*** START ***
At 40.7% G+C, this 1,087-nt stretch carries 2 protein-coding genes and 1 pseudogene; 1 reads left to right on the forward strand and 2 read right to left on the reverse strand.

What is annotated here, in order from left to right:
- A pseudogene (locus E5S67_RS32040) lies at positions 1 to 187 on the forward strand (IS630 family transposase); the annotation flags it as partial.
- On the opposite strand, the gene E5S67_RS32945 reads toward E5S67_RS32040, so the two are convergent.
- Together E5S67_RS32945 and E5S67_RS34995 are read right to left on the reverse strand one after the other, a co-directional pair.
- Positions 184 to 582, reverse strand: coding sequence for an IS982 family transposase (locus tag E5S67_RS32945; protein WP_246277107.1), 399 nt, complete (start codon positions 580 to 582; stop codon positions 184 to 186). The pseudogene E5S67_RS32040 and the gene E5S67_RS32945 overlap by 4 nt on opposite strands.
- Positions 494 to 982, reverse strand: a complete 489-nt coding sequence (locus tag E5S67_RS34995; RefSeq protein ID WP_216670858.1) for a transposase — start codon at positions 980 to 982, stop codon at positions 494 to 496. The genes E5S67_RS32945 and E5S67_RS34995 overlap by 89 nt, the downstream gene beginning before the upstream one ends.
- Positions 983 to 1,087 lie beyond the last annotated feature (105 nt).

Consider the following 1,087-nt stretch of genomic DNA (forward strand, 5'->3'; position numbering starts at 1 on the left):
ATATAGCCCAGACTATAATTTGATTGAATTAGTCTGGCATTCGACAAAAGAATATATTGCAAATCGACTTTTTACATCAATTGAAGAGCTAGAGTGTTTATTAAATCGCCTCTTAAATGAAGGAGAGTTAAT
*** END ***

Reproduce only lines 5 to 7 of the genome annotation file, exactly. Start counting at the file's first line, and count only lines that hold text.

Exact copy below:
- Together E5S67_RS32945 and E5S67_RS34995 are read right to left on the reverse strand one after the other, a co-directional pair.
- Positions 184 to 582, reverse strand: coding sequence for an IS982 family transposase (locus tag E5S67_RS32945; protein WP_246277107.1), 399 nt, complete (start codon positions 580 to 582; stop codon positions 184 to 186). The pseudogene E5S67_RS32040 and the gene E5S67_RS32945 overlap by 4 nt on opposite strands.
- Positions 494 to 982, reverse strand: a complete 489-nt coding sequence (locus tag E5S67_RS34995; RefSeq protein ID WP_216670858.1) for a transposase — start codon at positions 980 to 982, stop codon at positions 494 to 496. The genes E5S67_RS32945 and E5S67_RS34995 overlap by 89 nt, the downstream gene beginning before the upstream one ends.